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Frauds, Forgeries, and Fake News Collection

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Frauds, Forgeries, and Fake News Collection is a fascinating and eye-opening collection of essays that explores the different manifestations of deceit in today's society. From fraudulent artwork to misleading journalism, the contributors of this book cover a wide range of topics and provide valuable insights into the world of fakery.

One of the standout essays in the collection discusses the rise of fake news and its impact on public perception and trust. The author provides a thorough analysis of the ways in which fake news has infiltrated mainstream media and social media platforms, leading to widespread confusion and misinformation. Another compelling essay delves into the world of counterfeit goods, shedding light on the economic consequences of purchasing fake products.

Overall, Frauds, Forgeries, and Fake News Collection is a thought-provoking read that will leave readers questioning the authenticity of the information they encounter on a daily basis. The diverse perspectives presented in the book make it a valuable resource for anyone interested in the topic of deception and its implications for society.

Book Description:
This collection showcases fabricated documents and stories throughout history, and the diversity of purposes and contexts they were deployed in.

The "Awful Disclosures of the Hotel Dieu Nunnery of Montreal" is a fabricated anti-Catholic eye-witness account, published in 1836 and purporting to reveal the horrors of life in a convent.

The Donation of Constantine is a forged imperial decree, supposedly enacting a perpetual transfer of authority over the western part of the Roman Empire from the emperor to the Pope.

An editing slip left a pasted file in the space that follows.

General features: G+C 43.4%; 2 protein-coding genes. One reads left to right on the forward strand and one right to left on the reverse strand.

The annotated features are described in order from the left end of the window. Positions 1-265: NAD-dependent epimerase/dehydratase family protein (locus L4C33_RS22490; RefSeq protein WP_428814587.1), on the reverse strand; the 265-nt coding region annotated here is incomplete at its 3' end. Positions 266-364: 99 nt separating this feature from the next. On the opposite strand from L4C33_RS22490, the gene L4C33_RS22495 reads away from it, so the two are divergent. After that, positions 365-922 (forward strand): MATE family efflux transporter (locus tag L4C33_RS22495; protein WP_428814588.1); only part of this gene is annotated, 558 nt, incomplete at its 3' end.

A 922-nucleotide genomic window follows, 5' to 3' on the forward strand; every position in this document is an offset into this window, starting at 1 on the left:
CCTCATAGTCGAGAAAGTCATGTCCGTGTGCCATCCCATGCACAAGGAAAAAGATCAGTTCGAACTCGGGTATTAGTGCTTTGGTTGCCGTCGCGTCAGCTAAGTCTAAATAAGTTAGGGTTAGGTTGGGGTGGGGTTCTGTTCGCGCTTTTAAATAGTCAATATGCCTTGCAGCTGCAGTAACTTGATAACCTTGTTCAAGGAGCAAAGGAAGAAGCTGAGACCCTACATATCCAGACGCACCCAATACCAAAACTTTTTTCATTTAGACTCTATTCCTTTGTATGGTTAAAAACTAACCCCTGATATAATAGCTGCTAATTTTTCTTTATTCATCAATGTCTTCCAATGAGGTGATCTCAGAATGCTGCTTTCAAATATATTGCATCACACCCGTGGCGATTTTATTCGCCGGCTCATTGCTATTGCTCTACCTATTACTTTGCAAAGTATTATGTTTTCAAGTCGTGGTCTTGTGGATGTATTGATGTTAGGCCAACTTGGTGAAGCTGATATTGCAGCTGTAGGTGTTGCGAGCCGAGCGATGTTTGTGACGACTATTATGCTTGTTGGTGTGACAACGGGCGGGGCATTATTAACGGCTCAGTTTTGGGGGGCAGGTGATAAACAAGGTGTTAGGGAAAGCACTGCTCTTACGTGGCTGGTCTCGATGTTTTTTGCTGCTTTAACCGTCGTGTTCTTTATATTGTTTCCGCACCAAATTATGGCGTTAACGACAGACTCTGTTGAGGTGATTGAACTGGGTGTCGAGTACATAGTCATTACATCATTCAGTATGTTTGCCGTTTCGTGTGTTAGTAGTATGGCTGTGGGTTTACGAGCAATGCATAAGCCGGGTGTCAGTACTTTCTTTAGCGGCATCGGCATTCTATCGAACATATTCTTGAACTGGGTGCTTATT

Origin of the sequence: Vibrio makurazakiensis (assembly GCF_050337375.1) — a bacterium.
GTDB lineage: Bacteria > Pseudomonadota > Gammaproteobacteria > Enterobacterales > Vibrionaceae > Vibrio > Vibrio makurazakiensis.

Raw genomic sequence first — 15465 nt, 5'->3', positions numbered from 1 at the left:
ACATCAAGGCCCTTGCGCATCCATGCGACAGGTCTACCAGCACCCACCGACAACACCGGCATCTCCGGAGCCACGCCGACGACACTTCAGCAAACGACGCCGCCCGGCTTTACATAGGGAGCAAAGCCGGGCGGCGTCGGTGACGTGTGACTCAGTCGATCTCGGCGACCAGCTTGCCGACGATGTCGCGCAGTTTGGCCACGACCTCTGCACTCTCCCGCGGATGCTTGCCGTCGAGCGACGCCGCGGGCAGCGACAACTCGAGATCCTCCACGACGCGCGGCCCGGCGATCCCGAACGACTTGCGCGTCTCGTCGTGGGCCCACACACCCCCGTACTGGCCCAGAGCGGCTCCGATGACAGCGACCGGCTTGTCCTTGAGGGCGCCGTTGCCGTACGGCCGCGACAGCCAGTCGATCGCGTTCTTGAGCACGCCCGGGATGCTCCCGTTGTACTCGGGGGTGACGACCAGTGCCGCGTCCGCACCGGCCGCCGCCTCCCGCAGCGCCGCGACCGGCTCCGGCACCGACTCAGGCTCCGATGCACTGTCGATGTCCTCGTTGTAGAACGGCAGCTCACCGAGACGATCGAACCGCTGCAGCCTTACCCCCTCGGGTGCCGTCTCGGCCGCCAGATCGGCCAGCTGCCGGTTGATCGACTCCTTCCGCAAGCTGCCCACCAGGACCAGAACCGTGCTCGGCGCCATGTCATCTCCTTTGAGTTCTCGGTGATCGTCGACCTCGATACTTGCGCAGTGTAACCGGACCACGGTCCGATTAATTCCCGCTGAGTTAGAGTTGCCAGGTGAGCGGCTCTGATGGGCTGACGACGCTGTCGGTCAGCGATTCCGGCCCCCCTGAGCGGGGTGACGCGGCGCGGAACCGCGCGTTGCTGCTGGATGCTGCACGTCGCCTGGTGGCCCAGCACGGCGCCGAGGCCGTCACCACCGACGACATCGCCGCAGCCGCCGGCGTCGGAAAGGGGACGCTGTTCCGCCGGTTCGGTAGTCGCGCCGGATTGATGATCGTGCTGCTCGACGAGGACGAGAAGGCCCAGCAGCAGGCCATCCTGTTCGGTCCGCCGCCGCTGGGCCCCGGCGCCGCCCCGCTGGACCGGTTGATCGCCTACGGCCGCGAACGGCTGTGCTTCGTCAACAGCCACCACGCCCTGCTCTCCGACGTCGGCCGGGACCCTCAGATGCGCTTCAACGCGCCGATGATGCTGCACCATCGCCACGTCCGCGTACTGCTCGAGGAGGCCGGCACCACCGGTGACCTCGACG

George Psalmanazar, who passed himself off as a native of Formosa , wrote a fanciful book about the island, which made a splash in 18th-century London.

The Great Moon Hoax was a series of fantastical descriptions of the moon, published in the 1830s by the New York newspaper The Sun, and falsely attributed to the famous astronomer Sir John Herschel.

Bram Stoker tells the legend of Sebastian of Portugal, the "Hidden King", and the story of Franz Mesmer, the purveyor of "animal magnetism" from whose name the word "mesmerize" is derived.

"An Architectural Monograph on a New England Village" is a painstakingly documented and illustrated description of a village that never existed.

James Macpherson presented the Poems of Ossian as a traditional epic cycle translated from Scottish Gaelic, but modern scholars believe that he largely wrote the poems himself.

E. G. Redmond tells of a hoax involving postage stamps, the first of which was conceived by a stamp collector in Germany.

"Sketch of the Mosquito Shore" was a glowing but false account of the Central American coast, in which one could buy land from the author.

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